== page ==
July 2012 – Newsletter

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Volume: 3
Issue: 7
Circulated: 07/05/2012
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Vermont Trout Stocking

Every year in the state of Vermont thousands of Rainbow, Brown, and Brook Trout are stocked in the local rivers and streams. These trout are raised in 5 different fish hatcheries located around the state, which now produce about 1 million trout annually. In 1993 the state came up with a management plan to help decide which bodies of water should be stocked in order to rebuild the trout population throughout the state. The two larger rivers around The Fly Rod Shop that are annually stocked are the Winooski River and the Lamoille River.

The section of the Lamoille River that is a short drive from the shop and if often used for our instructional fly fishing tours stretches from Wolcott to Johnson. This past year the Lamoille River in this section was stocked with approximately 5,200 year-old Rainbow trout ranging from about 10.5 inches to 11.2 inches. These fish were not all released in one area, the were spread out over the 4 towns and released in 6 different locations.

The Winooski River is the other large stream close to The Fly Rod Shop that also produces trout and is used for our stream guided trips. The section of the Winooski that we most often fish is between the towns of Waterbury and Duxbury. This year that section of river was stocked with 2,000 2 year-old Rainbow Trout, all about 15 inches in length. In addition to the Rainbow Trout there was also 700 2 year- old Brown Trout stocked this year, all about 18.5 inches in length. This particular section of the Winooski River is considered to be a “Trophy Section” because of the size of the fish that are stocked there every year, which means it’s great for catching big fish!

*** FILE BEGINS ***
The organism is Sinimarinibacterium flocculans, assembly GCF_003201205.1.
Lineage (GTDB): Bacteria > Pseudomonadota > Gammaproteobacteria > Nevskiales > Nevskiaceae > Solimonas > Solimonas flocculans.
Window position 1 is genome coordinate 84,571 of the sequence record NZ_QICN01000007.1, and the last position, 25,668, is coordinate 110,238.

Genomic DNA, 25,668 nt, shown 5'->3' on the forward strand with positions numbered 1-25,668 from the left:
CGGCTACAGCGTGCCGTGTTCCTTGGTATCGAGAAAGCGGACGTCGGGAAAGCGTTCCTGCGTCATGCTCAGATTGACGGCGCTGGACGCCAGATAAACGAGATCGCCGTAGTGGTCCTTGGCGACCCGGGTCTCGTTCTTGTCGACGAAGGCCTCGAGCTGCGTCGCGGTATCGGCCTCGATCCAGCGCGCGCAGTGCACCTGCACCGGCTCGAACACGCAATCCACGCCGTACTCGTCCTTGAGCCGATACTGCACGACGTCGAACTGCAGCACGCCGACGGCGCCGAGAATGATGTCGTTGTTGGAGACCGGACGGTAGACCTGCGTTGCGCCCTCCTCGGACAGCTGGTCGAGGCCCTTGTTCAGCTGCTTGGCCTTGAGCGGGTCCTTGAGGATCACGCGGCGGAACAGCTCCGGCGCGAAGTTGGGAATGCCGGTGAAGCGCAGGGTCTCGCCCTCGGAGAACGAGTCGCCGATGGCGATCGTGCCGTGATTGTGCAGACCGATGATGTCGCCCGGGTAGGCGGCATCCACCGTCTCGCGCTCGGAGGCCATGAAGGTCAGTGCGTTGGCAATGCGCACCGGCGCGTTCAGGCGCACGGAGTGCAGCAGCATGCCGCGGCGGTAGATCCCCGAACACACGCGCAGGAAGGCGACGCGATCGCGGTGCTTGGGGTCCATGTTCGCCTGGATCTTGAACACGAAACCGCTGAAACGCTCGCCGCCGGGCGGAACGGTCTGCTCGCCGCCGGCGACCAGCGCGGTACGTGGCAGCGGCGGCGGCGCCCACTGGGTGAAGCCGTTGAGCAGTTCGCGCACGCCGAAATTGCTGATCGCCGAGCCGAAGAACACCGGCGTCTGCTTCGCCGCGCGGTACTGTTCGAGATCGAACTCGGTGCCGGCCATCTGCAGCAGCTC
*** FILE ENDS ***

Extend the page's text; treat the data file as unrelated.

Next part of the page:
When the Fish and Wildlife Department stock these fish they use a 3-year cycle of fin clips to mark the trout in certain areas. The Winooski River is one of the bodies of water that follows the clipped fin cycle. In 2010 the left ventral fin was clipped on all trout, in 2011 it was the adipose fin, and in 2012 it was the right ventral fin. The fins on the trout stocked in the Lamoille River are no longer clipped.

Currently about 45% of all the fish in Vermont have been stocked, however the state does still have a healthy population of native Brook Trout in many of its small lakes and streams. Here at The Fly Rod Shop our guides all carry a “Voluntary Fishing Diary” provided by the state of Vermont. In this diary we record the information about all the fish we catch on the Winooski and Lamoille Rivers, such as the location, time of day, fish species, length, and which (if any) fins were clipped. The data that we collect is then sent back to the state at the end of the season and used to help gain insight on the effects of the trout stocking.

June Fly Fishing & Mystery Rainbows

These first couple weeks this June have proved to be really great fly fishing for trout. The Lamoille River has been holding trout in very good numbers; while the catch rate in the Winooski follows in second place, possibly due to the slightly higher flow levels–not fully conducive to fishing with floating line in all sections.

Both nymphing and dry fly action were equally as good. My client’s successes were primarily on nymphs in the dead drift and on the swing. The fly that seemed to work best for us was a simple reddish brown caddis with a tungsten bead head and hot pink tag. The rainbows appear to find trigger colors like hot pink and fluorescent orange more than irresistible. However there were reports of epic evenings where anglers were skittering Elk Hair caddis across the current seams.

The one interesting aspect to all of this was the trout themselves. We were catching a combination of both wild and stockie rainbows. But it is the stockies that hold the fascination in this instance. And in fact I ran across similar fish in the Winooski down stream of the Mad River. They were plump, brightly colored with a deep red strip running into the gill plate, exhibited large dark as night black dots, had no clipped fins and measured around an average of 12 to13.5 inches. The things that gave them away were the more rounded head shape and tiny dots along the leading edges of the pectoral fins. But where did VT F&W get these specimens with Irene’s destruction of the Roxbury hatchery? They’re not the usual Vermont raised rainbow. I’ll try to find out and let you know in the next newsletter.